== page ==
For a guy who, over his lifetime, has, at most times, been considered pretty fit, not being able to reach my previous heights has undoubtedly affected me. Take running for instance: I went for a 5 mile run last week and my pace was significantly slower than the last time a ran a marathon a few years back. In fact, I was over a minute per mile slower than my best marathon time. How the hell did I sustain those speeds over 26.2 miles when I can’t get near them anymore over 5 miles?

However, slowing down wasn’t the thing that led me to opening up about my fitness. Oh no! That prestigious award goes jointly to my bathroom scales and the top button of my 32” waist work trousers. You see, with Christmas over I decided to weigh myself for the first time in quite a while. I was genuinely shocked. I’m a pretty active and self-conscious guy, so seeing those digital numbers between my feet hurt.

A computer generated image of what I might look like in years to come if I continue on my current path.?


Then, on the morning of my return to work after our festive holidays, I attempted to pull on a pair of my work trousers. ‘Pop!’ went the top button. Even worse it was right in front of Nat. While she laughed uncontrollably, I knew something had to change. I’d been a 32” waist since I was about 15 and despite pushing 40, I wasn’t about to give up on them now! So, how on earth did I get here and is there any hope for this aging has-been?

Two things stand out when I reflect on my current fitness levels: lifestyle and age. Beginning with the first, lifestyle, I can quite easily and very accurately pinpoint the cause of this particular issue: a love of fine wine, chocolate, cheese and curry. Not necessarily all at the same time but, knowing me, I wouldn’t put it past myself.


The problem as I see it is that during my 20s I had more available time. I had more time to play team sports, more time to adventure, more time to train, and more time to recover. Now, with two toddlers running rings around me from morning till night, and teaching (hardly the world’s easiest job) to fit in during the day, I barely have time to breathe. I think if I decided to take myself off for a 3-hour training run, like I used to before we had kids, Nat would quite rightly kill me.

London marathon

Consequently, the 20s me could consume all of these goodies (and then some) and still have ample time to burn them all off. It is now abundantly clear (just ask my bathroom scales!) that my lifestyle needs reigning in. As such, I’ve embarked on a New Year’s health kick. Gone, until I’m at a fitness and weight level I’m happy with, are alcohol and fatty, sugary foods. In their place: green tea, copious amounts of water and lots and lots of fruit and vegetables. Although I’ve removed some unnecessary carbs from my diet like bread, I’ve still kept certain wholegrains in. The reason? I’m back training with gusto!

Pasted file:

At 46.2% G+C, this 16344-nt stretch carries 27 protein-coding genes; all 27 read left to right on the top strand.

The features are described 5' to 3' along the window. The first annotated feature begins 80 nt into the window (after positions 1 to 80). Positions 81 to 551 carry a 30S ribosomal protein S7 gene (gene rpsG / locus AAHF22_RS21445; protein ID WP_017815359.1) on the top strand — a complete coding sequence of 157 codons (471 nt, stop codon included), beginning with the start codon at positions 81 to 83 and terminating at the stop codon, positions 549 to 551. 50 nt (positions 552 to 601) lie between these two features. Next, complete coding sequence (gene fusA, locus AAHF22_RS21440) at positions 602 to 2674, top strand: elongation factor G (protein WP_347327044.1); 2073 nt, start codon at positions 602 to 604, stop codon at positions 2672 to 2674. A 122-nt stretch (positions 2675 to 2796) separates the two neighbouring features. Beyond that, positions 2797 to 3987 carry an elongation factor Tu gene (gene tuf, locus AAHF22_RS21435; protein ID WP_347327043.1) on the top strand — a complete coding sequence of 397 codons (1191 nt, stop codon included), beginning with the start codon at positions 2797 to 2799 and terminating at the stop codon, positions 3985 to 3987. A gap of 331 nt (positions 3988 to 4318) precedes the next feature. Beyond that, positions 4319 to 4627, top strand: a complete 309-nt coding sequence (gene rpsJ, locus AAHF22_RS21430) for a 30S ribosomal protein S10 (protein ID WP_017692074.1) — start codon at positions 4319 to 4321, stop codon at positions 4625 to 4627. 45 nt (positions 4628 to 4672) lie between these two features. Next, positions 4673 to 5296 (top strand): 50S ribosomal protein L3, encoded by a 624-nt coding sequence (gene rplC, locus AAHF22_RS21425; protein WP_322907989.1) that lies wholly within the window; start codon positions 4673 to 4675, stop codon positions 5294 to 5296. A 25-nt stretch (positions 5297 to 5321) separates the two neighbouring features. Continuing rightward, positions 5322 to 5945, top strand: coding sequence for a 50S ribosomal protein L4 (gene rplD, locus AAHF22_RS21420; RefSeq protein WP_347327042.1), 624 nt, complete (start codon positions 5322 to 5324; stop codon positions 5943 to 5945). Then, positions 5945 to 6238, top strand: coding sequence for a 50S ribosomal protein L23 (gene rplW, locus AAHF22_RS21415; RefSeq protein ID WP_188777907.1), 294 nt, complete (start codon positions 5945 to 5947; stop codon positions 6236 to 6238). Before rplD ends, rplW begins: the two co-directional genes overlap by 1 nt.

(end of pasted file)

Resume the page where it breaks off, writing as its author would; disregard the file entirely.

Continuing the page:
To make matters worse, it soon became clear that this degradation of my free time would prompt a vicious circle. Despite my physical capacity dwindling, my mind refused (possibly still refuses) to accept that I wasn’t capable of the same feats anymore. As a result, on the fewer occasions that I do train, I push myself too hard. I wrongly believe that my legs and lungs still have the ability and capacity to deliver my previous performances. They don’t. This, of course, always ends in frustration and, pretty frequently, ends in injury, which prevents me from training for an even longer period of time. It’s a nightmare.

Sticking with injuries, this issue has been compounded for the best part of a year now with me suffering from back problems. With my doctor diagnosing sciatica and a subsequent scan revealing disc issues, the intensity and frequency of my training has been severely hit. At one point, after going for a run, I couldn’t then run again for at least another week. It doesn’t take a genius to work out that this, combined with my increasingly luxurious diet, led to that trouser button going ‘pop’.

However, I’m pleased to say that I’m on the mend. After being referred to the hospital about my back, I now feel that that one issue is beginning to be managed much more successfully. I can now jog with often just a day’s rest between runs and on the days I don’t run I’ll do a HIIT session. I only have one rest day a week and, crucially, my diet is now well under control. In fact, in just my first two weeks back training and eating healthily I’ve dropped over 10lbs! I’m already back to a weight I’m much more comfortable with and yes, I’m back in those 32” waist pants!

I’ve got big plans for 2018. Although I won’t be committing myself to another full marathon anytime soon, I think I may just give a half marathon a good bash to see if my now aging, but increasingly fit body can pull a 20s me time out of the bag.  I’ve also got some really exciting outdoor challenges that are in the process of being planned. It is, therefore, vital that I get myself back to peak fitness as quickly as possible.

I don’t want to look back in years to come and wonder what I did beyond my late 30s.  I want to keep pushing myself. I want my kids to grow up watching me exercise and being adventurous so that they’re inspired to lead similarly active lifestyles.  Life is precious and I, for one, intend to make the most of it.


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